FNC prepping right-leaning satirical show


Fox News Channel might air two episodes of a "Daily Show"-like program with a decidedly nonliberal bent on Saturday nights in late January, with the possibility that it could become a weekly show for the channel.

The half-hour show is executive produced by "24's" Joel Surnow and Manny Cota and creator Ned Rice, who previously wrote for "Politically Incorrect" and "Late Late Show With Craig Ferguson" through This Just In Prods. It would take aim at what Surnow calls "the sacred cows of the left" that don't get made as much fun of by other comedy shows.

"It's a satirical news format that would play more to the Fox News audience than the Michael Moore channel," Surnow said. "It would tip more right as 'The Daily Show' tips left."

The show was pitched as "This Just In" when it first got life as a 20-minute pilot presentation for Fox Broadcasting Co.'s late-night division. But when that network passed, Surnow said it attracted the attention of Fox News Channel chief Roger Ailes.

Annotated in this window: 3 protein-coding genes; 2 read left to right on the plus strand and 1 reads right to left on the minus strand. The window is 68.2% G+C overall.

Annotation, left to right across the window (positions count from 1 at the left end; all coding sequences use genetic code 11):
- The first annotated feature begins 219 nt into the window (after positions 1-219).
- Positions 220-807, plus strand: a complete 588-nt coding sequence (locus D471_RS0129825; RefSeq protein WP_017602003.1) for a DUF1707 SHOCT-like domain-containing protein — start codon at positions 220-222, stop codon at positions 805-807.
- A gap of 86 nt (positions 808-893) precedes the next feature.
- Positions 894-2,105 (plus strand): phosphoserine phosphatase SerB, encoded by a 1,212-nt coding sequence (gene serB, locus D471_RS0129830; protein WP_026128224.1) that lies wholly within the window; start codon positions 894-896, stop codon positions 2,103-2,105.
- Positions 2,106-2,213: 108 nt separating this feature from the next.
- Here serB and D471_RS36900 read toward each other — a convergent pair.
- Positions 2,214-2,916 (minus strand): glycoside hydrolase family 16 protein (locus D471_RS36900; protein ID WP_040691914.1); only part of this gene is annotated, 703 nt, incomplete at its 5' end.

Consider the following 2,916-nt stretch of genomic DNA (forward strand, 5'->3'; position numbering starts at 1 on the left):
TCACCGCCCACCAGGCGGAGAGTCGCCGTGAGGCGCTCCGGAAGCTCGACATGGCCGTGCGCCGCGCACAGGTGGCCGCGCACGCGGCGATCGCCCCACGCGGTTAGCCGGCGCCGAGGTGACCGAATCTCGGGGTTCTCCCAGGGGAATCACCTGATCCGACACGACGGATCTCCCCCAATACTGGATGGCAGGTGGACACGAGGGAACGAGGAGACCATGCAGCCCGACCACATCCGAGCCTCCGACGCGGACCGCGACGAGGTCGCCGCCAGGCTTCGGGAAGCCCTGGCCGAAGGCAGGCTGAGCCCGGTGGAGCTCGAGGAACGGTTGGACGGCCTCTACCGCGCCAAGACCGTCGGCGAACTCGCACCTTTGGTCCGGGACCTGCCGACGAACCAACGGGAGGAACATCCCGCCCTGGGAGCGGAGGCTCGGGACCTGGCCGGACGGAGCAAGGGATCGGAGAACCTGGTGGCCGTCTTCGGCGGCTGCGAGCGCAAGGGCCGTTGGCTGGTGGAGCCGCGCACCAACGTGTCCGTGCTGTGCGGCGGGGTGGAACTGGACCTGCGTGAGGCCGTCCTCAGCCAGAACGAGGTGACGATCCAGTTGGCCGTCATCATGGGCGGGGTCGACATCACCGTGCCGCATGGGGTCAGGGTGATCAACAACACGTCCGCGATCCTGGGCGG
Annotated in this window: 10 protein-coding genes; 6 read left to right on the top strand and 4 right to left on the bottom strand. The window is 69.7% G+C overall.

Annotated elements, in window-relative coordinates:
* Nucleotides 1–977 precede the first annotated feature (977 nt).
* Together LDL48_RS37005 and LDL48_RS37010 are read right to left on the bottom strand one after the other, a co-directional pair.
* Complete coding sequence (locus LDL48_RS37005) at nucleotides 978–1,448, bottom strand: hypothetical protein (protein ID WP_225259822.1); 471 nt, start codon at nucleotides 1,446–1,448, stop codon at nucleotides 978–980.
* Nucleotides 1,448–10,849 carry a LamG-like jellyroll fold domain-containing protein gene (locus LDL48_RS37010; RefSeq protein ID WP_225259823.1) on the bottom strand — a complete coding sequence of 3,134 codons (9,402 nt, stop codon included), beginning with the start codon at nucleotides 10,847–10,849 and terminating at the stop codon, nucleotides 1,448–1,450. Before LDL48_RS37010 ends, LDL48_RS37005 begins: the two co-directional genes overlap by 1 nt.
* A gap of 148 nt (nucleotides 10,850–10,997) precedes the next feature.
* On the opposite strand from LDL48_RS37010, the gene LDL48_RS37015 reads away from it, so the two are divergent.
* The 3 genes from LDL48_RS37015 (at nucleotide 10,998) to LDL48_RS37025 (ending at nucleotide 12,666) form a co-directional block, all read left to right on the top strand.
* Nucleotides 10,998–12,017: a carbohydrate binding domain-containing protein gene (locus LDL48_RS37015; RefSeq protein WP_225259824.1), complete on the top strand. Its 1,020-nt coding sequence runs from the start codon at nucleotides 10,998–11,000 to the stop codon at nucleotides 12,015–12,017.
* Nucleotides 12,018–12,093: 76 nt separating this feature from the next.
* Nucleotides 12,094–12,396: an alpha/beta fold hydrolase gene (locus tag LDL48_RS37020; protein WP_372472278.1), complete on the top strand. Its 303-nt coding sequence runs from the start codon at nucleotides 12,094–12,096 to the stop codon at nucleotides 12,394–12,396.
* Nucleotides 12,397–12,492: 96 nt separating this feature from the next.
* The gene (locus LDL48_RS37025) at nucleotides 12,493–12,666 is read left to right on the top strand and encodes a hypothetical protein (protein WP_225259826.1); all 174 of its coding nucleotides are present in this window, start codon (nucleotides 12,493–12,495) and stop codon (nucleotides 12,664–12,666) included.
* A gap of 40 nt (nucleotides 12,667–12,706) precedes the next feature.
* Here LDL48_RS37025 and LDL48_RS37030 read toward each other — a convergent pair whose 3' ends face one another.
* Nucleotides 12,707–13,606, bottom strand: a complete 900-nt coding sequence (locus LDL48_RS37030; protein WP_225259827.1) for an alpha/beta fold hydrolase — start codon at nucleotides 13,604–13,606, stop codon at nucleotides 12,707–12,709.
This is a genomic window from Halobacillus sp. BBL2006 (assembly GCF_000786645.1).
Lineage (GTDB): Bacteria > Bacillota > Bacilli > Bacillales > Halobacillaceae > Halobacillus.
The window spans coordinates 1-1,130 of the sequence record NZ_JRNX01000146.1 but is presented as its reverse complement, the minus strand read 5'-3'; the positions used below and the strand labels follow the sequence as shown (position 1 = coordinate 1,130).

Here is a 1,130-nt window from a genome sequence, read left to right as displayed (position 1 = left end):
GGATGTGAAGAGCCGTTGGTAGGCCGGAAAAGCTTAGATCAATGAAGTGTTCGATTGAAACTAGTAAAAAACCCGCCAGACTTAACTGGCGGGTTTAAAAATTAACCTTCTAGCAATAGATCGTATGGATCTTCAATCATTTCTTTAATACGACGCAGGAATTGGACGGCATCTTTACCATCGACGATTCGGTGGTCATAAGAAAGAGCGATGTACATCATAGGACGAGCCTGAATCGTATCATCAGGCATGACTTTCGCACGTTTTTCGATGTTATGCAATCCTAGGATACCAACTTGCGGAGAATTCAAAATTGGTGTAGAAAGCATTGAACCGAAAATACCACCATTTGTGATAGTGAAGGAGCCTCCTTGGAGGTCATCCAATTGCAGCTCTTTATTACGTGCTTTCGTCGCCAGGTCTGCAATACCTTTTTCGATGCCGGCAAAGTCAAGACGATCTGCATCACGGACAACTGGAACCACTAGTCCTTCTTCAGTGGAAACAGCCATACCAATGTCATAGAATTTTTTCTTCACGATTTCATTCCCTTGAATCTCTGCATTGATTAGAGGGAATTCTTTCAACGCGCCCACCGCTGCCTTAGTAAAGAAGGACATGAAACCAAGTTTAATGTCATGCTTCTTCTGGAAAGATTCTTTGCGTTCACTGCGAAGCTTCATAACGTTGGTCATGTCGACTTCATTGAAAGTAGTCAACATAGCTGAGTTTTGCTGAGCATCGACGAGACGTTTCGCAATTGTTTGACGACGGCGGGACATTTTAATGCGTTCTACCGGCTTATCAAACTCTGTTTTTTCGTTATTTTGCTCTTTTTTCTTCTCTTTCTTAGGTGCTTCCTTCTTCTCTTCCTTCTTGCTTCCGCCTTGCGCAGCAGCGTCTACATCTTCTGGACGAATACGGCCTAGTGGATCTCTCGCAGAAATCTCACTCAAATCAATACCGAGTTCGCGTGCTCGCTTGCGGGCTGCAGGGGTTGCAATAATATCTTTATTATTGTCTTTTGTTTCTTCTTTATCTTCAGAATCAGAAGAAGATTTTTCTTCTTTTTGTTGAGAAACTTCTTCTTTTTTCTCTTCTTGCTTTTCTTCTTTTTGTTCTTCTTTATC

"I showed it to Roger, and he really liked it and thought it could work on Fox News if we could make it conform to some of the restraints" of a cable news channel. Fox News Channel confirmed that talks were going on.

"Fox News is always looking for new cutting-edge programming ideas," said Bill Shine, senior vp programming at Fox News. "We look forward to working with Joel Surnow on this opportunity."

Taped before a studio audience in Los Angeles, the show will feature two co-anchors, actors Kurt Long ("Cuts," "Games Across America") and Susan Yeagley ("Curb Your Enthusiasm," "Reno 911!"). It also will feature person-on-the-street interviews and correspondent reports like other shows. But Surnow said that it's not going to be strictly conservative but more in the spirit of the old and rebellious "Saturday Night Live."

"It's not going to hit you over the head with partisan politics," Surnow said. "It'll hit anything that deserves to be hit."

The title "This Just In" was scrapped after producers found out the name was being used by an HBO-AOL production. A new title has not been settled on.

Surnow said the two shows will be completed within the next couple of months and that none of the pilot presentation will be used on air. He said he thinks that it will appeal to millions of people who aren't seeing this type of show on television and that it would skew younger than the normal cable news demographic.

"The most exciting thing for us will be that it's going to be fresh," Surnow said.

Surnow is repped by Paradigm and attorney Michael Gendler.